Think about a process – any process – that’s part of your design space and articulate it with a journey map.
WHY use a journey map
- A journey map can help you gain further empathy for your user. By systematically thinking through the steps and milestones of a process, you’ll realize complexities and subtleties you might have overlooked. For example, mapping the process of applying to college, from initial research into colleges to packing for freshman year, exposes the huge variety of experiences that an applicant goes through in a relatively short space of time.
- A journey map can help you refine your focus within your design space. If you’re designing the college application process, a journey map could help you realize that you’re really interested in the process of helping the applicant get good recommendation letters.
- Mapping out a process is an excellent way to communicate that process to others, whether they’re others on your team or outsiders who you’re getting up to speed.
HOW to use a journey map
- Create diagrams that capture a process, leveraging your observations of that process. This could be a map of a user’s day, a map of a user’s experience, or a map of how a product moves through space and time (from manufacturing to store shelf to user’s hands).
- Start with a process or journey that is relevant to your problem space, but don’t be afraid to map out processes that are more specific or less obviously related. For example, even if you’re not designing breakfast cereal, you could consider your user’s morning breakfast routine. This could tell you a lot about that person’s attitude towards routine, family relationships, and cleanliness, among other things.
- You can change the time scale of a journey map to suit the process you’re interested in. You could capture every event of one person’s exercise in a month – and consider who she was with, where she came from, where she exercised, and where she went afterwards. Or you could capture a complete day during which your user exercised, starting with waking up in the morning and finishing with going to bed.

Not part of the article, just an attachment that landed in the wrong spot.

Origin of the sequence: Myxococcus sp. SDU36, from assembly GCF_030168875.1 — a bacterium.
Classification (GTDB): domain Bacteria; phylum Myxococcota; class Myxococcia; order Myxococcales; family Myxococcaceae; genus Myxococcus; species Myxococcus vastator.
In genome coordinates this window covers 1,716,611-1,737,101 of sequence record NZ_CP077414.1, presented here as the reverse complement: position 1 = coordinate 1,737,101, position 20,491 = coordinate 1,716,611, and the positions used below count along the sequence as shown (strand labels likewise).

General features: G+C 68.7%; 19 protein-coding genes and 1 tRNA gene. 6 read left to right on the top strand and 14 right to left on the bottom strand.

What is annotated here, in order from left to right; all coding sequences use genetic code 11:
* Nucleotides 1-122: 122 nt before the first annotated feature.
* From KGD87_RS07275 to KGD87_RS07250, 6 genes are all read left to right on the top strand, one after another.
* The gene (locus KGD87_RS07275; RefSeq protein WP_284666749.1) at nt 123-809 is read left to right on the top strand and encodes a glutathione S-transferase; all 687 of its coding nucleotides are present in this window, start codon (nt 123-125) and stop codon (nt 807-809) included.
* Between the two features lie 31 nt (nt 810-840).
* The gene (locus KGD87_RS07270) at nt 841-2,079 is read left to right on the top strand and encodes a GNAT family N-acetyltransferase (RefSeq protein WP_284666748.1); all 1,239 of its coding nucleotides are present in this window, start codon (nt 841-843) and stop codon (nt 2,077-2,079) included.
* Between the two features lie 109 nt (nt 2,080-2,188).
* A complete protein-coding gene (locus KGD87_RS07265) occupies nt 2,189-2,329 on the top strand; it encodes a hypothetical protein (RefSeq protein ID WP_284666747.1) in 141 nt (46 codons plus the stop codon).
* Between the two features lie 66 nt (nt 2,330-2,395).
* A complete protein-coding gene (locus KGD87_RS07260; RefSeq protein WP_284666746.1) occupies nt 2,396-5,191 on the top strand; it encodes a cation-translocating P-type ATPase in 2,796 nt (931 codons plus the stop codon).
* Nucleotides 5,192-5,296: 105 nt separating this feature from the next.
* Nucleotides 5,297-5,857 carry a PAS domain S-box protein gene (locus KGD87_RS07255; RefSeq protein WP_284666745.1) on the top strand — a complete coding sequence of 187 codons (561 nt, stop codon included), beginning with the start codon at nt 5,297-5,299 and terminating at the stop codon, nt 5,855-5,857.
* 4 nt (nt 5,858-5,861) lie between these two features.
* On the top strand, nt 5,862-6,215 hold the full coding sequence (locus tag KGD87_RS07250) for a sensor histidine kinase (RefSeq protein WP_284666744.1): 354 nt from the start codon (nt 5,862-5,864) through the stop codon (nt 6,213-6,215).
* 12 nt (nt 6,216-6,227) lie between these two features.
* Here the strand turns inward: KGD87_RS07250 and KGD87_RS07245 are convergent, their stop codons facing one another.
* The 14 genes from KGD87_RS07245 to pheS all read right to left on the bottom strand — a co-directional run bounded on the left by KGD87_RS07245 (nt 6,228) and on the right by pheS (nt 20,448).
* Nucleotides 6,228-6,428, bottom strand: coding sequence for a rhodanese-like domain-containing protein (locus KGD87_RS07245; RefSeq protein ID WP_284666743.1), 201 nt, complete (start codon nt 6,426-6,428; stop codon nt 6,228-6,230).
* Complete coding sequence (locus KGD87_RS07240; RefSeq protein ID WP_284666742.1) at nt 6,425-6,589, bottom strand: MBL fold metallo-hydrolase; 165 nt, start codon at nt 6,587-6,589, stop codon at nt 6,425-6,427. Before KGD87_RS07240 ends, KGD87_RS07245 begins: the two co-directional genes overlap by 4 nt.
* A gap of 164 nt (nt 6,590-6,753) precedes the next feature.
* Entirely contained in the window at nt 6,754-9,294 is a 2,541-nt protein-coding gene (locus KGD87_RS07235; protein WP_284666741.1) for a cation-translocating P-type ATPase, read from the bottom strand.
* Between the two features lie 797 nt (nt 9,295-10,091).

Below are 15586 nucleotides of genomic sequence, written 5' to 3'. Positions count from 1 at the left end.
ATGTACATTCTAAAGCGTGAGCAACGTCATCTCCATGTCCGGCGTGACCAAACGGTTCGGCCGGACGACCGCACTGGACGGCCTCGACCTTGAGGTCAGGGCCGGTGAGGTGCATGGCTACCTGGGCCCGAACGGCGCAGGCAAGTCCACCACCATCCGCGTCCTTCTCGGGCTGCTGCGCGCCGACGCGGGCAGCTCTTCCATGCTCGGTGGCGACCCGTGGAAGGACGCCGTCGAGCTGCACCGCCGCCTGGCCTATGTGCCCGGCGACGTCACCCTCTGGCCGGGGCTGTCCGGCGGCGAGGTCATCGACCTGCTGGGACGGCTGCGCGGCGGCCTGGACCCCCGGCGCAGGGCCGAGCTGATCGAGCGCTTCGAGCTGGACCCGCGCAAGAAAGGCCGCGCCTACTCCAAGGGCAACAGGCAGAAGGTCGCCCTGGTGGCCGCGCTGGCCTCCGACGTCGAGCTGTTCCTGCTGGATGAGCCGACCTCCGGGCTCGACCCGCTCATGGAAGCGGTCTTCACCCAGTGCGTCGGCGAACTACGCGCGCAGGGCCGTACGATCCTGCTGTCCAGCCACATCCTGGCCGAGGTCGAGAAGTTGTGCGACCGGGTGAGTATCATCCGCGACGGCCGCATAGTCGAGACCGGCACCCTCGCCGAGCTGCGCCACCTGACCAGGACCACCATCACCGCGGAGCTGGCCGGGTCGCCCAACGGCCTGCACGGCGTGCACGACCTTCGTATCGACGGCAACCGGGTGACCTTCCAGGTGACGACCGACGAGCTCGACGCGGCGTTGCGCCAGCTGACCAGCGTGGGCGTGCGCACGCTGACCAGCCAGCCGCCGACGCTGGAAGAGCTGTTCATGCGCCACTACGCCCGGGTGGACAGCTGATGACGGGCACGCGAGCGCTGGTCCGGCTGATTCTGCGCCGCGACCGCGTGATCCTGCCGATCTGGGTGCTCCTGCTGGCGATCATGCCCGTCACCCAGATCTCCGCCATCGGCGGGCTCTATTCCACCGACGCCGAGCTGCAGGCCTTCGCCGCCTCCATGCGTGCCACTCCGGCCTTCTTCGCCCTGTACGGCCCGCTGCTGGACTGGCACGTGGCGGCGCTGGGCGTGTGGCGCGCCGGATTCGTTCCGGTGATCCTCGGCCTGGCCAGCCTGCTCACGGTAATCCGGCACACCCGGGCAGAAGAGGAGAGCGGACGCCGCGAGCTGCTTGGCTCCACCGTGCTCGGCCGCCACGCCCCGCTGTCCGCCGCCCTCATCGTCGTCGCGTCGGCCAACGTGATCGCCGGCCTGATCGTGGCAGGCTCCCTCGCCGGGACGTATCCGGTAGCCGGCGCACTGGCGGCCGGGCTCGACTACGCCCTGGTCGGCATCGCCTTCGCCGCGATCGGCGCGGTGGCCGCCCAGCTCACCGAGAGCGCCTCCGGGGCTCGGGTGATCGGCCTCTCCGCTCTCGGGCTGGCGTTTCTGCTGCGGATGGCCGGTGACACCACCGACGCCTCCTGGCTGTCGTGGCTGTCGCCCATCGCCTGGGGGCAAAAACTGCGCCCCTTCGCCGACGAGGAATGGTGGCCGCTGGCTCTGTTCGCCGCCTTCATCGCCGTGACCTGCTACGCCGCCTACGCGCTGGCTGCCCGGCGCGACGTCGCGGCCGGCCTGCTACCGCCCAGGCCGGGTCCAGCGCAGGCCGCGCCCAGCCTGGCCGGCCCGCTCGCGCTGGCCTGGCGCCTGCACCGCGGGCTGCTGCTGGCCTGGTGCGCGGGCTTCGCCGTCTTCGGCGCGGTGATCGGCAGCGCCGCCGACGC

- It’s important to be thorough and comprehensive in the story you choose to capture. (Don’t overlook the opening of the window shades in the morning breakfast routine.) These trivial-seeming details could actually be the nuggets that develop into a stunning insight.
- You don’t have to create the journey map yourself. You can ask a user to draw a journey map and then explain it to you. (This is a variant of the user-driven prototype, where you learn from your user by watching them create.)
- Organize the data in a way that makes sense: a timeline of events, a number of parallel timelines that allows for easy comparison, a series of pictures, or a stack of cards. Then look for patterns and anomalies and question why those themes or events occurred. Push yourself to connect individual events to a larger context or framework. It is often the pairing of an observation with the designer’s knowledge and perspective that yields a meaningful insight.